“The body manifests what the mind harbors” (Jerry Augustine).

THERE IS AN UNDENIABLE LINK BETWEEN “HEALTHFULNESS” AND “HEALTH.” Science may not perfectly understand all the ways our thinking influences our physical condition, but it obviously does. There are choices we can make concerning our attitude that will show up in our bodily state. Wise physicians have always known that healthfulness on the “inside” contributes to health on the “outside.” “Since the human body tends to move in the direction of its expectations — plus or minus — it is important to know that attitudes of confidence and determination are no less a part of the treatment program than medical science and technology” (Norman Cousins).

Yet health is not an end in itself; it is not a god to be worshiped. It’s a resource over which we should exercise good stewardship, but good stewardship recognizes that the resource is to be used rather than hoarded. George Bernard Shaw was right when he said, “Use your health, even to the point of wearing it out. That is what it is for. Spend all you have before you die; and do not outlive yourself.”

But healthfulness also means something else: it means learning to have a healthful impact on others. Over time, each of us has some kind of effect on those who deal with us; the only question is whether the effect will be a healthy one or not. It’s a fine thing if others can say that contact with us helps them to be healthier physically, mentally, emotionally, and spiritually. We ought to aspire to that kind of impact — and avoid actions that would pull people in the other direction.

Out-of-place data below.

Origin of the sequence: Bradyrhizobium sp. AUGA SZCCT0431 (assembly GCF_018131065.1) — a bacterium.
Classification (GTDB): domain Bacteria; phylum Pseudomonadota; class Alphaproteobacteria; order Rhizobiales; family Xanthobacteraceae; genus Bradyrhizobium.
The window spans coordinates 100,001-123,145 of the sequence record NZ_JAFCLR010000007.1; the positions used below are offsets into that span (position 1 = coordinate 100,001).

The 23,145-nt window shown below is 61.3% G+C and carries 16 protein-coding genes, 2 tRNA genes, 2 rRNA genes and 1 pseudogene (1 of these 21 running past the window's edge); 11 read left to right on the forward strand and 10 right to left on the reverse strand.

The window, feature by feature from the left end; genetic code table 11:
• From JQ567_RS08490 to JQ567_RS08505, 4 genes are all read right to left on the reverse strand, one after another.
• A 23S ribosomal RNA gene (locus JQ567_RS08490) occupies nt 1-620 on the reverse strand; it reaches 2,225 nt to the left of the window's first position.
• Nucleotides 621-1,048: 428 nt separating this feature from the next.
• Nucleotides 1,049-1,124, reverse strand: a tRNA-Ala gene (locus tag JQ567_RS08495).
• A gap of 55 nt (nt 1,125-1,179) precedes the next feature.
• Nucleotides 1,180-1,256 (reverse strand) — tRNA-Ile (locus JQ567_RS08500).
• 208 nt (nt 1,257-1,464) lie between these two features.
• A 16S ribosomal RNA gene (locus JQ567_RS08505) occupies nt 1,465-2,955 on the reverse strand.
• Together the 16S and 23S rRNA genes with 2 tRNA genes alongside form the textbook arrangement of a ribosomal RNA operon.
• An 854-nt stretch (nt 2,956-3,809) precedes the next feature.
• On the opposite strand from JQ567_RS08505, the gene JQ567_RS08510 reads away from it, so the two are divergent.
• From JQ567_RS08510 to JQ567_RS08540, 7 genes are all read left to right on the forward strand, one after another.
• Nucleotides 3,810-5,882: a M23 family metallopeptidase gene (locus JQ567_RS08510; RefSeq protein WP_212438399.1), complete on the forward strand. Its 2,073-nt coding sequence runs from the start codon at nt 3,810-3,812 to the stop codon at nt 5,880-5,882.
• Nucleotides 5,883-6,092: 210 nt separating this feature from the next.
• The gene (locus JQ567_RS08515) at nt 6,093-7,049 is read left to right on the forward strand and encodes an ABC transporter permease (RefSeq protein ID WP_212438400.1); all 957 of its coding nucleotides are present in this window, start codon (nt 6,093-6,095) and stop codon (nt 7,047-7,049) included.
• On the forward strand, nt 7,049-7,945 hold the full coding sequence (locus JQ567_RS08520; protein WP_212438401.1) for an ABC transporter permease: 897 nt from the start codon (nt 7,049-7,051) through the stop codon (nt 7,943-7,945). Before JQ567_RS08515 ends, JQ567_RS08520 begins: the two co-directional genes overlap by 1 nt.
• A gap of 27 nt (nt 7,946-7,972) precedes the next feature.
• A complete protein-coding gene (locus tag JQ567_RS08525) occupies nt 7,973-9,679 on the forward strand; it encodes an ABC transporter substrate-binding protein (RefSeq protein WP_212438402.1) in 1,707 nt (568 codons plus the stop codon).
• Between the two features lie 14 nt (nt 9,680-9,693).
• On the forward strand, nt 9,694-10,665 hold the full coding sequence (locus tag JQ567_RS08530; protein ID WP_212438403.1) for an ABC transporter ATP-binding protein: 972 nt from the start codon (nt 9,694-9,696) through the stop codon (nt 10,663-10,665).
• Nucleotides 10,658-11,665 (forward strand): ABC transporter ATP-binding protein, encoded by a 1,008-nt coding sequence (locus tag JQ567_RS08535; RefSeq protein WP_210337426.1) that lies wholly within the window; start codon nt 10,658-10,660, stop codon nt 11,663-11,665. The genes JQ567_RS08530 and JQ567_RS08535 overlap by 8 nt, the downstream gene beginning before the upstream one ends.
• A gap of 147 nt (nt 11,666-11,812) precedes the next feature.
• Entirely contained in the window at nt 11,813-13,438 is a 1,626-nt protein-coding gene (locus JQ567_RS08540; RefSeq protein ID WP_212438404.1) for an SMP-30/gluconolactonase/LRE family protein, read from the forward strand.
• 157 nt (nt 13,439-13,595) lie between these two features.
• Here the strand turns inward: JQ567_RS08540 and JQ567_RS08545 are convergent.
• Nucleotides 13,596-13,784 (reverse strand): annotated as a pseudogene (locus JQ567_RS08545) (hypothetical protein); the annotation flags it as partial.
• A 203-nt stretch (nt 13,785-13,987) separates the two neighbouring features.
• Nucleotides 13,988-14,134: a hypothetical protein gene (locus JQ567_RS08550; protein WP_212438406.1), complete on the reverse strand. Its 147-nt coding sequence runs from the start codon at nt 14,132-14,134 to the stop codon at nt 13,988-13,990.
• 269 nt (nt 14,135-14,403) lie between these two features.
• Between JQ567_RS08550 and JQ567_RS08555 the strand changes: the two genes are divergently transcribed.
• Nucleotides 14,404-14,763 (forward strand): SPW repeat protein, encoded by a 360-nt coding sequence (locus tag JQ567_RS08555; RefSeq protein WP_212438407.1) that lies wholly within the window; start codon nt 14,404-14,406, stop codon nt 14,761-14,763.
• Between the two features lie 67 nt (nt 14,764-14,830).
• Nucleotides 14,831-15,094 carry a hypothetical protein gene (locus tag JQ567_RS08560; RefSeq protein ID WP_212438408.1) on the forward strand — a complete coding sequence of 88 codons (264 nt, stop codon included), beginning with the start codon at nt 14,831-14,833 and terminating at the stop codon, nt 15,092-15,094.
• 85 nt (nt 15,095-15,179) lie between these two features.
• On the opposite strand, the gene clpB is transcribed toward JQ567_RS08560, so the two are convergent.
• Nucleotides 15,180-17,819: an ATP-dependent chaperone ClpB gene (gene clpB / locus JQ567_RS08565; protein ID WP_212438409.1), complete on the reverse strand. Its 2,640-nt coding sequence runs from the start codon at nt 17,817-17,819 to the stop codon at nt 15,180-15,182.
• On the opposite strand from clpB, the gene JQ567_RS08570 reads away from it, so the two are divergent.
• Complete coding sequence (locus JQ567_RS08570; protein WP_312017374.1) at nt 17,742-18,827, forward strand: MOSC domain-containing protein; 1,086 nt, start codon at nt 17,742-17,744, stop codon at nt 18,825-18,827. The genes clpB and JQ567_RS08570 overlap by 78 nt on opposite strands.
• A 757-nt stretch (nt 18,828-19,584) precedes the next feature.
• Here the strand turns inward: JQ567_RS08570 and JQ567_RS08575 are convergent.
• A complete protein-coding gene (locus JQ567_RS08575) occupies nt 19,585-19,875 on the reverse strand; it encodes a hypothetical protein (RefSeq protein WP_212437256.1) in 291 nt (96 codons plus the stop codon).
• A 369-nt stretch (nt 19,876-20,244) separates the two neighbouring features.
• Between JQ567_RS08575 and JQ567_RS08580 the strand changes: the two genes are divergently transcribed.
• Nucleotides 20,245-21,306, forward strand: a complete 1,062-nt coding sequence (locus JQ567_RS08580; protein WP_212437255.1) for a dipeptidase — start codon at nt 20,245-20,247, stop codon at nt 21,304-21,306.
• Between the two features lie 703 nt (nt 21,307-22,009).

If you’ve ever tried for very long, you know that it takes a certain amount of discipline and faith to maintain a healthful disposition. Taking the course of least resistance does not result in either healthfulness or health. We are surrounded by powerful forces that will, if we’re not careful, turn us into anxious, negatively oriented people who base their lives on the assumption that sickness is the norm. We need to maintain the trust that sickness is not the norm, no matter how prevalent it may sometimes seem to be. We need to discipline ourselves and determine that healthfulness will be a part of our character.

“The multitude of the sick shall not make us deny the existence of health” (Ralph Waldo Emerson).

Gary Henry — WordPoints.com + AreYouaChristian.com

Pin It on Pinterest

Share This